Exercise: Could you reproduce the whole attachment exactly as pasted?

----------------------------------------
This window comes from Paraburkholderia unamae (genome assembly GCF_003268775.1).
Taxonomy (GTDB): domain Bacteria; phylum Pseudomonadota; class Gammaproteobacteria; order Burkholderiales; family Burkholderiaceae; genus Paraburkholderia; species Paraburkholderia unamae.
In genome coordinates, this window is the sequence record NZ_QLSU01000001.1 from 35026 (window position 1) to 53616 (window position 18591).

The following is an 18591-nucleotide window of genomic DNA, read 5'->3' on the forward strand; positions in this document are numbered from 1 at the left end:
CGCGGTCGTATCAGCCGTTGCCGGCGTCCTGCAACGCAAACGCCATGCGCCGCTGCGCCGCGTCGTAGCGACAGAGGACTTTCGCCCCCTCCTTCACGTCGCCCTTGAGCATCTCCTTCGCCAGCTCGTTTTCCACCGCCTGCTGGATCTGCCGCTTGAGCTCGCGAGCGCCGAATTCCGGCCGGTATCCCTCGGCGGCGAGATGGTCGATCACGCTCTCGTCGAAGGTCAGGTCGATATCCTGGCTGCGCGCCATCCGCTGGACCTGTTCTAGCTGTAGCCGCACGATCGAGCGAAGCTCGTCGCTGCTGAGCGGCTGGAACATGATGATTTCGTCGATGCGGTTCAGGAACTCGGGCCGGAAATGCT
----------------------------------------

This window comes from Paraburkholderia unamae (genome assembly GCF_003268775.1).
Taxonomy (GTDB): domain Bacteria; phylum Pseudomonadota; class Gammaproteobacteria; order Burkholderiales; family Burkholderiaceae; genus Paraburkholderia; species Paraburkholderia unamae.
In genome coordinates, this window is the sequence record NZ_QLSU01000001.1 from 35026 (window position 1) to 53616 (window position 18591).

The following is an 18591-nucleotide window of genomic DNA, read 5'->3' on the forward strand; positions in this document are numbered from 1 at the left end:
CGCGGTCGTATCAGCCGTTGCCGGCGTCCTGCAACGCAAACGCCATGCGCCGCTGCGCCGCGTCGTAGCGACAGAGGACTTTCGCCCCCTCCTTCACGTCGCCCTTGAGCATCTCCTTCGCCAGCTCGTTTTCCACCGCCTGCTGGATCTGCCGCTTGAGCTCGCGAGCGCCGAATTCCGGCCGGTATCCCTCGGCGGCGAGATGGTCGATCACGCTCTCGTCGAAGGTCAGGTCGATATCCTGGCTGCGCGCCATCCGCTGGACCTGTTCTAGCTGTAGCCGCACGATCGAGCGAAGCTCGTCGCTGCTGAGCGGCTGGAACATGATGATTTCGTCGATGCGGTTCAGGAACTCGGGCCGGAAATGCT